Spoiler Warning! If you haven’t read The Handmaid’s Tale or watched the recent episode, click the backarrow button and read another great article on HelloGiggles, just maybe not this one quite yet.
Wednesday’s episode of The Handmaid’s Tale, “Faithful,” was a lot to unpack. There’s Offred’s twisted relationship with The Commander. We have the baby-desperate Serena Joy pimping out Offred’s body to Nick. Offred finds out what happened to Ofglen No. 1 (aka, Emily), who ends up being dragged away after she hijacks a car and runs a guard over with it. We learn more about Offred’s past life with Luke and their scandalous beginnings (he was married, and they had an affair). And lastly, we see Ofglen have sex with Nick on her own terms.
So. Many. Questions. Like, if Offred does get pregnant with Nick’s baby, won’t the baby be biracial and therefore clearly not The Commander’s? Is Nick really an Eye? Is Emily gone for good this time? Do we have to worry about Ofglen No. 2? Is Offred’s relationship with Nick born out of a rebellious mentality, or does she actually have genuine feelings for Nick? Some of these questions are answered in the book, but since the show has slightly veered off track, we don’t know anything for sure.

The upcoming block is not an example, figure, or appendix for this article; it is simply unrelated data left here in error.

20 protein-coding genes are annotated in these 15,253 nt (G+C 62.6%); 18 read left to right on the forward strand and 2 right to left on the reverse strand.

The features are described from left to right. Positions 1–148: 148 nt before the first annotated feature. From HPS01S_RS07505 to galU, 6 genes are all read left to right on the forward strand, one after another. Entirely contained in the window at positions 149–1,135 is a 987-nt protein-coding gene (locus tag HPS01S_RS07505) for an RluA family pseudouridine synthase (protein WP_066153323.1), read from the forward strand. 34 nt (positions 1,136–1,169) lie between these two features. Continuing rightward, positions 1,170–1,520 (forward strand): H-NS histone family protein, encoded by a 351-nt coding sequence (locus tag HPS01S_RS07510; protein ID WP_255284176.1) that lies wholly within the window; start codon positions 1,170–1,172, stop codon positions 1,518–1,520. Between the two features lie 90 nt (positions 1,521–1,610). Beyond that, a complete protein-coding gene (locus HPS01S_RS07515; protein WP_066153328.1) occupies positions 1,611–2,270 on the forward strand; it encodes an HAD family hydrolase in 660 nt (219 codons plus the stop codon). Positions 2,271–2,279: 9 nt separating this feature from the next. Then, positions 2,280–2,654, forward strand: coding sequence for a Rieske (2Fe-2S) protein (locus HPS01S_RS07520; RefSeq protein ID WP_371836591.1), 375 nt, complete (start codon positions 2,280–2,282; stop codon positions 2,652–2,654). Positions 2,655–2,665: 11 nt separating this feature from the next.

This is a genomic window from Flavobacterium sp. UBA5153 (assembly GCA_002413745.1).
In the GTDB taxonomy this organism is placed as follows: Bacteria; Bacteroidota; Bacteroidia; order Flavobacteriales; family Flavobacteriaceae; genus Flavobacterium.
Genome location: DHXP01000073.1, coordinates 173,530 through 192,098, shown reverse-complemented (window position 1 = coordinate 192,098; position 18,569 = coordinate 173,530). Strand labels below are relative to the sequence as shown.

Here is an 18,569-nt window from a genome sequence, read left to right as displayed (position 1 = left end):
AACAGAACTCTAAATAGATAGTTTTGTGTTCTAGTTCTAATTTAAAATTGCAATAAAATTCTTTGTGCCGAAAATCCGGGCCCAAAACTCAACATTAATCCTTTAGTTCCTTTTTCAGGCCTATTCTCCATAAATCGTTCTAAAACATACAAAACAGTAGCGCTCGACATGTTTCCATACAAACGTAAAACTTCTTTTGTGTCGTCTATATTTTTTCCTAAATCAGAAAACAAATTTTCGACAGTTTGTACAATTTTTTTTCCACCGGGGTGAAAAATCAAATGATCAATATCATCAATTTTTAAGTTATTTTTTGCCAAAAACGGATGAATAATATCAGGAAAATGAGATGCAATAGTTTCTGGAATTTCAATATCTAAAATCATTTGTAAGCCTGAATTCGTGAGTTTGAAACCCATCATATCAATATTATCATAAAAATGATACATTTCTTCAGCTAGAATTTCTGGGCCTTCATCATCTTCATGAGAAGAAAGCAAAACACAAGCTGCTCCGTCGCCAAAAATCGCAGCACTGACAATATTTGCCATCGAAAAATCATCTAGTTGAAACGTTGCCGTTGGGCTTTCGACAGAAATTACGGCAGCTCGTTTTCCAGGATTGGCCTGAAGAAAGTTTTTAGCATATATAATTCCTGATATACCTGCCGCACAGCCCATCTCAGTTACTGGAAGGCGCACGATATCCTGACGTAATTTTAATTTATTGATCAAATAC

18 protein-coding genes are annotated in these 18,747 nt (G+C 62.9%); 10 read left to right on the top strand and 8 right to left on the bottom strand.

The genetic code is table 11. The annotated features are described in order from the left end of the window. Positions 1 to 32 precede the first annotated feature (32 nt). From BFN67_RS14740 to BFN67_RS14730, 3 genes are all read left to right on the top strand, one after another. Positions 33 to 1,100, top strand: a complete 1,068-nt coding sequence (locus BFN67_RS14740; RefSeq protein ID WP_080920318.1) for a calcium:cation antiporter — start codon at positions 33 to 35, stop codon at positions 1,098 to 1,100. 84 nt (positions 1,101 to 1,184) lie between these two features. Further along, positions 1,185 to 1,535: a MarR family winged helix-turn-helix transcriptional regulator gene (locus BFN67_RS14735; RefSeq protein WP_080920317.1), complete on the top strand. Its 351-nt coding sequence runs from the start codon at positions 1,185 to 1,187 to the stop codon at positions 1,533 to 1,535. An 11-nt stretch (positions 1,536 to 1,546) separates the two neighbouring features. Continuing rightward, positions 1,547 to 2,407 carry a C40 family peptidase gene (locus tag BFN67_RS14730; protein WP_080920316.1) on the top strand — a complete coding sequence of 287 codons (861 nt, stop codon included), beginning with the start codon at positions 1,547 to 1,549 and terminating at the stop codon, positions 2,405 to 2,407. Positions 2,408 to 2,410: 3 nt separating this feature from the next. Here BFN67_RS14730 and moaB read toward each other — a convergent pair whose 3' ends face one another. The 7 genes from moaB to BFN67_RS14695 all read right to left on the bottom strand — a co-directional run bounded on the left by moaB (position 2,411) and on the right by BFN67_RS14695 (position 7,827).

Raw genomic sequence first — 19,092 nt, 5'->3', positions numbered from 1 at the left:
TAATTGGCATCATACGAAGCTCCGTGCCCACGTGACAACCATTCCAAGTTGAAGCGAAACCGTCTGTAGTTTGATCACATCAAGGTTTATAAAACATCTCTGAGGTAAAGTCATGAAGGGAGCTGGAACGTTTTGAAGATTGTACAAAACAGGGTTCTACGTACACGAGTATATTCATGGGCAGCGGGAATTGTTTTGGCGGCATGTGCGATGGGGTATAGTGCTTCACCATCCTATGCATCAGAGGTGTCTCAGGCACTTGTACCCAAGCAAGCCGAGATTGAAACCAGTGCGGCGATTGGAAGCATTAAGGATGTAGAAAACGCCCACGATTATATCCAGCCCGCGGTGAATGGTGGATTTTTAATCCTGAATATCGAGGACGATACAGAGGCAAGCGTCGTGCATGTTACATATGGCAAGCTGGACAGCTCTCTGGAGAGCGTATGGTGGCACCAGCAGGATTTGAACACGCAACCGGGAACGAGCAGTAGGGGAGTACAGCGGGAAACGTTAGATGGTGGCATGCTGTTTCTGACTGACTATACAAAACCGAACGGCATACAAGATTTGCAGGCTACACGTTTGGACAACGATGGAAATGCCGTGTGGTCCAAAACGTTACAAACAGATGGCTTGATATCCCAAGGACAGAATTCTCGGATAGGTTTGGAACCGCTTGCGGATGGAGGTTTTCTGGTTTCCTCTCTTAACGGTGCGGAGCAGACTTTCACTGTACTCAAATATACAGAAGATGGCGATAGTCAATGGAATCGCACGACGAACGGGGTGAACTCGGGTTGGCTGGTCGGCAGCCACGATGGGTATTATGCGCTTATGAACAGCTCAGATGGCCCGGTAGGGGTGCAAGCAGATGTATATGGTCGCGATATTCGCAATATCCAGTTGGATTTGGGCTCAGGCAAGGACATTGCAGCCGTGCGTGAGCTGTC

Another burning question I have for Episode 5 of The Handmaid’s Tale: Why were there little girls in red outside the cafe where June (aka, Offred) and Luke have one of their first dates?
Costume designer Ane Crabtree told HelloGiggles at The Handmaid Tale‘s premiere in Hollywood that she was very deliberate with her costume choices, and that viewers would notice a lot of hidden details and messages in the clothing. So there’s really no doubt that these little girls in red are symbolic.
My guess is a foreshadowing tool. It’s especially eerie when June and Luke reference the little girls, as they justify their meet-ups as being innocent; they’re just hanging out, watching little kids play outside. Nothing to see here! Is June unknowingly predicting her future? She qualifies for the handmaid life because of this adulterous relationship with Luke (I’m not totally sure how the Gilead government finds out? It takes a lot of expensive technology to suss out whether every woman in the U.S. has First Testament-level sinned or not).
And why are there four girls?
Is the number significant? Does the number stand for Offred, Moira, Ofglen N.1, and… another benevolent handmaid we’ve yet to meet? Or does the number four mean something else entirely?
We’ll just have to keep watching to find out.
Watch The Handmaid’s Tale every Wednesday on Hulu.